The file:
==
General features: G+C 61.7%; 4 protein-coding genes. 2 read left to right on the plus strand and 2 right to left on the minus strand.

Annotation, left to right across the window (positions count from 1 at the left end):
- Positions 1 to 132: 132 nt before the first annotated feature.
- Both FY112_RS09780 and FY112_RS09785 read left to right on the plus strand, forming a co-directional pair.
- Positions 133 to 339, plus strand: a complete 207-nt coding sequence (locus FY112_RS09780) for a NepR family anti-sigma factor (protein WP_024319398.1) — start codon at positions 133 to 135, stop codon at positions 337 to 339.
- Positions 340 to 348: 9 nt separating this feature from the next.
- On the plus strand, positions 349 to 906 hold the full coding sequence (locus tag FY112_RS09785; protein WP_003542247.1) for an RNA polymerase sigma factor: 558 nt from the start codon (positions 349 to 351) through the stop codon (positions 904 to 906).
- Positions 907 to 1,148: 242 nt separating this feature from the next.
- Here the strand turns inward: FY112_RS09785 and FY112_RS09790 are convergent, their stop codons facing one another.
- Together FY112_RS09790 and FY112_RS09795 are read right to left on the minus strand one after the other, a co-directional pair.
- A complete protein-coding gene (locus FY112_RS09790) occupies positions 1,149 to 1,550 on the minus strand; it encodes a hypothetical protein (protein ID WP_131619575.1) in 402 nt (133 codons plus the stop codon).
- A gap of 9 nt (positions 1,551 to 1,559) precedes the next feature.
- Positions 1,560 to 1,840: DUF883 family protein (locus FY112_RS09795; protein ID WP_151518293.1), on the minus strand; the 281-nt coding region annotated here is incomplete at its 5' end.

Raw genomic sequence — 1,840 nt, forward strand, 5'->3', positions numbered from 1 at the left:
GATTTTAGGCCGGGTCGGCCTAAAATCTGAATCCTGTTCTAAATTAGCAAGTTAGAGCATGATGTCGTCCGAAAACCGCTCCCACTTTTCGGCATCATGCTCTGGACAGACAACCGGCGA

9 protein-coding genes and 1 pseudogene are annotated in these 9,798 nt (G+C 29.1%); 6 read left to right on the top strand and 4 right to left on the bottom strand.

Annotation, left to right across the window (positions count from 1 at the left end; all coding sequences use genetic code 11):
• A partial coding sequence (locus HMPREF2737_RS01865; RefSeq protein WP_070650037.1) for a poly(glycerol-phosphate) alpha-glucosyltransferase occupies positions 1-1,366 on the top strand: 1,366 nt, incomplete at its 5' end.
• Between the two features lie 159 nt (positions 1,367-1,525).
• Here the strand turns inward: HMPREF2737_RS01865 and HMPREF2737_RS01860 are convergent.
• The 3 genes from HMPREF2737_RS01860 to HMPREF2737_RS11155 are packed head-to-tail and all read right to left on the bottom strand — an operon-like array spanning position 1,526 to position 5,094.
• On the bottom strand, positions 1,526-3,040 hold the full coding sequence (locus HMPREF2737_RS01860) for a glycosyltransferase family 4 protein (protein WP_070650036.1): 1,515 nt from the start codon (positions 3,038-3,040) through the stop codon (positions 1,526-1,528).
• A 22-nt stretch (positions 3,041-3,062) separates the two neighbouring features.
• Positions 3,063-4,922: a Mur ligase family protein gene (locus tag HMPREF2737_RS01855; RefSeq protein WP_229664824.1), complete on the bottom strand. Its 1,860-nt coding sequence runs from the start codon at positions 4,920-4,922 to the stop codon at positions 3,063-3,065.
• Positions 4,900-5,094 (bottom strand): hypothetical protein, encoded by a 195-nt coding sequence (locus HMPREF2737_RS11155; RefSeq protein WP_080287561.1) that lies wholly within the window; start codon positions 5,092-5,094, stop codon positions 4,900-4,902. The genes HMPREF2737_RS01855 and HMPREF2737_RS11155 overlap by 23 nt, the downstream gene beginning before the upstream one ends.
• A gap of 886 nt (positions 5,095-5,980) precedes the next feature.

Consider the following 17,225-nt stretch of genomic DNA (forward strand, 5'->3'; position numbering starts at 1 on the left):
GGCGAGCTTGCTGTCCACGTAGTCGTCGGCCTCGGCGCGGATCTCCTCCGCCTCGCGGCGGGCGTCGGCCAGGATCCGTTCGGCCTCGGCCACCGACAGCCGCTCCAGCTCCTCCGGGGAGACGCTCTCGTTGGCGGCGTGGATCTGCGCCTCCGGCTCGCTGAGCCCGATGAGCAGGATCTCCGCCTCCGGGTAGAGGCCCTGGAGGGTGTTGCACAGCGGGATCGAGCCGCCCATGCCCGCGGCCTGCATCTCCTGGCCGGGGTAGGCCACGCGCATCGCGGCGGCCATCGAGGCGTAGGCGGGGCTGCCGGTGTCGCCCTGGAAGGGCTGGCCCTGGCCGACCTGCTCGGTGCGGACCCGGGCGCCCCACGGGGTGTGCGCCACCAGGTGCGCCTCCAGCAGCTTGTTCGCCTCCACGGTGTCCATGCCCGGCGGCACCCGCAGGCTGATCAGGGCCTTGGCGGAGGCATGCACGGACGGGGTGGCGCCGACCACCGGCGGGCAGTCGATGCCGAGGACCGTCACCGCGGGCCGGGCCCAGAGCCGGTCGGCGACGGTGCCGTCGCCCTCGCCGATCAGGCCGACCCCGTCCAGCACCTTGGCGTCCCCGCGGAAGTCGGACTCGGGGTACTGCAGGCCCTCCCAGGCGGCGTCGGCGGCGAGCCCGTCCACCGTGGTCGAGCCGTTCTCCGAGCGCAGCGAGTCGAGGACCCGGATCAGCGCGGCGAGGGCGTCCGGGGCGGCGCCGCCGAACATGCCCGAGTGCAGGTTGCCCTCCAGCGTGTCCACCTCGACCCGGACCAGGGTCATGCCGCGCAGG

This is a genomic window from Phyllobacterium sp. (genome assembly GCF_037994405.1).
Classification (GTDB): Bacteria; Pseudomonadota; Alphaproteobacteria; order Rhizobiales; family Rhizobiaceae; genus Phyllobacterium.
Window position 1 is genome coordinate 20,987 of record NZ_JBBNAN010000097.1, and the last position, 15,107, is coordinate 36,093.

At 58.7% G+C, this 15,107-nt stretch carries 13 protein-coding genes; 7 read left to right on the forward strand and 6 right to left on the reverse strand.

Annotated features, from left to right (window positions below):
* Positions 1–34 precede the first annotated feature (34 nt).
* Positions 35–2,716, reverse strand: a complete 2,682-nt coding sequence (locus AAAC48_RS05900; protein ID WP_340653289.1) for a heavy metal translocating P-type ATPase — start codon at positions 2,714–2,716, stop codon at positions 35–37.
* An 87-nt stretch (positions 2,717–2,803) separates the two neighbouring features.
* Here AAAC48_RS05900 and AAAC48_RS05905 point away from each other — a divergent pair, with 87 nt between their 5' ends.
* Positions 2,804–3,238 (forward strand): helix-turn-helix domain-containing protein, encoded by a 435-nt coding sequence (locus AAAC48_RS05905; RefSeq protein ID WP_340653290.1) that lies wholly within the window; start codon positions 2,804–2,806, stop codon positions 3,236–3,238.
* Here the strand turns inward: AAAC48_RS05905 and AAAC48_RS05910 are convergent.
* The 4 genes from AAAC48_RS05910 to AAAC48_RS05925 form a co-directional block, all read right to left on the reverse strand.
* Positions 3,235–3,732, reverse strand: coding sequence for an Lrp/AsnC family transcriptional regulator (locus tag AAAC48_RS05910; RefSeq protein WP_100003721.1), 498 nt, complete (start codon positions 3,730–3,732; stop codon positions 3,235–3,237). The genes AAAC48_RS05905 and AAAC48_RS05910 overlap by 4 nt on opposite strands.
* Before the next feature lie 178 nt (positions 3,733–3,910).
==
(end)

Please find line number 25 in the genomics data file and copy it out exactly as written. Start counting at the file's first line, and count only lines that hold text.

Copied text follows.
• Positions 4,900-5,094 (bottom strand): hypothetical protein, encoded by a 195-nt coding sequence (locus HMPREF2737_RS11155; RefSeq protein WP_080287561.1) that lies wholly within the window; start codon positions 5,092-5,094, stop codon positions 4,900-4,902. The genes HMPREF2737_RS01855 and HMPREF2737_RS11155 overlap by 23 nt, the downstream gene beginning before the upstream one ends.